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J Clin Oncol. 2009 January 10; 27(2): 264–270.
PMCID: PMC2645610

Randomized Phase II Study of Pulse Erlotinib Before or After Carboplatin and Paclitaxel in Current or Former Smokers With Advanced Non–Small-Cell Lung Cancer



A prior study demonstrated that addition of continuous daily erlotinib fails to improve response rate or survival in non–small-cell lung cancer (NSCLC) patients treated with carboplatin and paclitaxel. However, preclinical data support the hypothesis that intermittent administration of erlotinib before or after chemotherapy may improve efficacy. We tested this hypothesis in patients with advanced NSCLC.

Patients and Methods

Eligible patients were former or current smokers with chemotherapy-naive stage IIIB or IV NSCLC. All patients received up to six cycles of carboplatin (area under the curve = 6) and paclitaxel (200 mg/m2), with random assignment to one of the following three erlotinib treatments: erlotinib 150 mg on days 1 and 2 with chemotherapy on day 3 (150 PRE); erlotinib 1,500 mg on days 1 and 2 with chemotherapy on day 3 (1,500 PRE); or chemotherapy on day 1 with erlotinib 1,500 mg on days 2 and 3 (1,500 POST). The primary end point was response rate.


Eighty-six patients received treatment. The response rates for the 150 PRE, 1,500 PRE, and 1,500 POST arms were 18% (five of 28 patients), 34% (10 of 29 patients), and 28% (eight of 29 patients), respectively. The median overall survival times were 10, 15, and 10 months for the 150 PRE, 1,500 PRE, and 1,500 POST arms, respectively. The most common grade 3 and 4 toxicities were neutropenia (39%), fatigue (15%), and anemia (12%). Grade 3 and 4 rash and diarrhea were uncommon.


Patients treated on the 1,500 PRE arm had the highest response rate and longest survival, with ranges similar to those reported for carboplatin, paclitaxel, and bevacizumab in a more restricted population. Further evaluation of this strategy in a phase III trial is proposed.


The epidermal growth factor receptor (EGFR) tyrosine kinase inhibitors (TKIs) erlotinib and gefitinib were the first targeted agents to demonstrate reproducible, single-agent activity against non–small-cell lung cancer (NSCLC).1-4 Preclinical data suggested that combining the EGFR TKI with chemotherapy would lead to a synergistic antitumor response.5,6 In four clinical trials that enrolled more than 4,000 patients, erlotinib and gefitinib were individually combined with either carboplatin and paclitaxel or gemcitabine and cisplatin. Each of these trials showed no benefit in any common efficacy end point when either gefitinib or erlotinib was added to these chemotherapy doublets.7-10 These trials, designed before the identification of clinical and molecular factors that can predict response to single-agent erlotinib or gefitinib, were conducted in unselected populations of patients with metastatic NSCLC.11-14 Analysis of the never-smoker subset of patients in the TRIBUTE trial (carboplatin, paclitaxel, ± erlotinib) demonstrated that never smokers treated with erlotinib had a longer overall survival compared with patients who had received only chemotherapy, a result now being studied in a randomized trial by the Cancer and Leukemia Group B.8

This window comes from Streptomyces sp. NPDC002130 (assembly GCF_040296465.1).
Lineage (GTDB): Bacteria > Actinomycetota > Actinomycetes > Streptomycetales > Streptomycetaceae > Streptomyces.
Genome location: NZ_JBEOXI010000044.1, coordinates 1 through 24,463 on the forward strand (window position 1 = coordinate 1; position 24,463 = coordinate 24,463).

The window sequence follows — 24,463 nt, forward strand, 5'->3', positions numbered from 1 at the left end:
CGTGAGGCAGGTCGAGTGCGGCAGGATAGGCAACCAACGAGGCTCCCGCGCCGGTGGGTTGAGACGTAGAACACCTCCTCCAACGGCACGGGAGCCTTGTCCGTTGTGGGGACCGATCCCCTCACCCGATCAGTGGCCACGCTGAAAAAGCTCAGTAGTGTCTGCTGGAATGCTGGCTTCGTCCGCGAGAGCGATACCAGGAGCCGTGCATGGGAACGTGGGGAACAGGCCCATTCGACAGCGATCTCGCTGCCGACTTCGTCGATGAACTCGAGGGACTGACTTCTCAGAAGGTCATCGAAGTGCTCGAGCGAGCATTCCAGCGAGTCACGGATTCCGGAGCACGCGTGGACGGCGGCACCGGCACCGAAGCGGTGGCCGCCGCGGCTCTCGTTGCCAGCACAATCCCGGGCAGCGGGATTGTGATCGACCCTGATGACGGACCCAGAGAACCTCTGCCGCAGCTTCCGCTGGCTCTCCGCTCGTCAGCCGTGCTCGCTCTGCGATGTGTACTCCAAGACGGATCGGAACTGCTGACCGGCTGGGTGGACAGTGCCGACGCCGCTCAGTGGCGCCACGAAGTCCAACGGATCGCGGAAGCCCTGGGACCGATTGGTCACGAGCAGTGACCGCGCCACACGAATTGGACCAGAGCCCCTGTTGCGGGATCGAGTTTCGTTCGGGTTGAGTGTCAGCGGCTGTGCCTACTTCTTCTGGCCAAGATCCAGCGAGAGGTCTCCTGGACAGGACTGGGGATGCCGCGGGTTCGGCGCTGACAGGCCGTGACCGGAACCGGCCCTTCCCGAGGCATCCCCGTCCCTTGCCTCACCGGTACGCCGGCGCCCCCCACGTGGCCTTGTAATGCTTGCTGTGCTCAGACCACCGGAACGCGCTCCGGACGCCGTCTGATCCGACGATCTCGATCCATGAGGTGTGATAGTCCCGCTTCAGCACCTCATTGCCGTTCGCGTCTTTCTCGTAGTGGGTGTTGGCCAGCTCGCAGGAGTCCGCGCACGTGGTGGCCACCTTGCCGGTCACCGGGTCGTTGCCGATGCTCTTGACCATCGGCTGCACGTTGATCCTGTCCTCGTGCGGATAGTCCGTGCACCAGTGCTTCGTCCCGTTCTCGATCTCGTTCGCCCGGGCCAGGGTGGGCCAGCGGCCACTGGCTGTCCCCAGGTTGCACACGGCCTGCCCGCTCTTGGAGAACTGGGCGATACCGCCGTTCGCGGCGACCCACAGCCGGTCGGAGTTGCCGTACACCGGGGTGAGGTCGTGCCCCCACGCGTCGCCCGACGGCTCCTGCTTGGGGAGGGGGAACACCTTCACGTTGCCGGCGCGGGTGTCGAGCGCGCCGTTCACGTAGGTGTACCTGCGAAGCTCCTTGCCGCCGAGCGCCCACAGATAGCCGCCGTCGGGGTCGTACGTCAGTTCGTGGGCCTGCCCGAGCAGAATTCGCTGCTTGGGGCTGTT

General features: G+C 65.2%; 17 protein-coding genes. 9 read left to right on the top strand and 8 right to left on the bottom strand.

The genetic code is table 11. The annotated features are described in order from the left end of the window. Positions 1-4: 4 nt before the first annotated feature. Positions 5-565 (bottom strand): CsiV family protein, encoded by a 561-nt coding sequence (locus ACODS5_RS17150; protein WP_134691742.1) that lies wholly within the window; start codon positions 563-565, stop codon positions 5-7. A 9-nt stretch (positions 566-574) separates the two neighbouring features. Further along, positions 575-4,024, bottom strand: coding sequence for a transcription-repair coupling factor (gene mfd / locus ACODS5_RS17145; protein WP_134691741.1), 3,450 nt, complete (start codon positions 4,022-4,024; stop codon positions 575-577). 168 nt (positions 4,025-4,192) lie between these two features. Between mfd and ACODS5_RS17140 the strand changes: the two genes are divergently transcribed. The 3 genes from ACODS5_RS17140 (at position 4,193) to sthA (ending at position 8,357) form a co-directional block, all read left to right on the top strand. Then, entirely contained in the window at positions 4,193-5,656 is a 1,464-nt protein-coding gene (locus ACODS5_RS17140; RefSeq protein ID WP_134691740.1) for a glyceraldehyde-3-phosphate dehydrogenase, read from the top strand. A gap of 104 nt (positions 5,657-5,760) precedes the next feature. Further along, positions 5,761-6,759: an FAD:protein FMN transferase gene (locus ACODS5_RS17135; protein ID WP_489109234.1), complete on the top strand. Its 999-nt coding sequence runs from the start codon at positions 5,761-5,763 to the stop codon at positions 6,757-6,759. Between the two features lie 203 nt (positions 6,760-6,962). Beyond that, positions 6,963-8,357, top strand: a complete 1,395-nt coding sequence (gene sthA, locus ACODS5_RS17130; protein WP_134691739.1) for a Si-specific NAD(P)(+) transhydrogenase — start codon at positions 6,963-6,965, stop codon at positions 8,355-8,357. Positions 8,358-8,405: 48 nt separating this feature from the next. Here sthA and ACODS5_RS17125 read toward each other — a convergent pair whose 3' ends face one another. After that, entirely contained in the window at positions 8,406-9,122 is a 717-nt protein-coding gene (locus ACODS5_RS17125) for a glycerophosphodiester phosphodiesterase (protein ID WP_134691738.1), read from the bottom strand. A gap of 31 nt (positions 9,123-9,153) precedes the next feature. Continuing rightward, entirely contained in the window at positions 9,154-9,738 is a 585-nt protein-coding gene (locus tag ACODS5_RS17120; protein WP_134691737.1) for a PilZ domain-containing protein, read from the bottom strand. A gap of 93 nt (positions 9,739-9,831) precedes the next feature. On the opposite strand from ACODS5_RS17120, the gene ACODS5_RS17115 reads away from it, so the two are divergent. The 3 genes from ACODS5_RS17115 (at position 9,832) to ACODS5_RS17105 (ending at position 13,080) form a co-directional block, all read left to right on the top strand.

Several studies have suggested that giving an EGFR TKI continuously with chemotherapy may be inferior to other approaches that separate the administration of chemotherapy and EGFR TKI. Exposure of EGFR wild-type cell lines to gefitinib or erlotinib leads to G1 arrest.15 It has been postulated that cells in G1 may be resistant to the effects of chemotherapy, which leads to apoptosis preferentially in cells that are in the G2 or M phase of the cell cycle. Additional preclinical work suggests that alternate schedules of EGFR TKIs in combination with chemotherapy could augment the effects of chemotherapy. Solit et al16 used a human tumor xenograft model of NSCLC with wild-type EGFR to demonstrate that administering pulsatile gefitinib before paclitaxel leads to more tumor shrinkage than either agent alone or the combination when gefitinib is administered on a continuous daily schedule. The greatest tumor inhibition was seen in animals treated with high doses of gefitinib for 2 days before receiving paclitaxel. In contrast, others have used cell lines in vitro to show that cells treated with erlotinib after docetaxel had the greatest evidence of cytotoxicity.17,18 Taken together, these data suggest that altering the dose and schedule of EGFR TKIs in combination with chemotherapy could improve the efficacy of the combination of these agents. These effects have been observed in tumors that do not harbor EGFR mutations or amplification, which are abnormalities that, in and of themselves, are associated with sensitivity to gefitinib or erlotinib.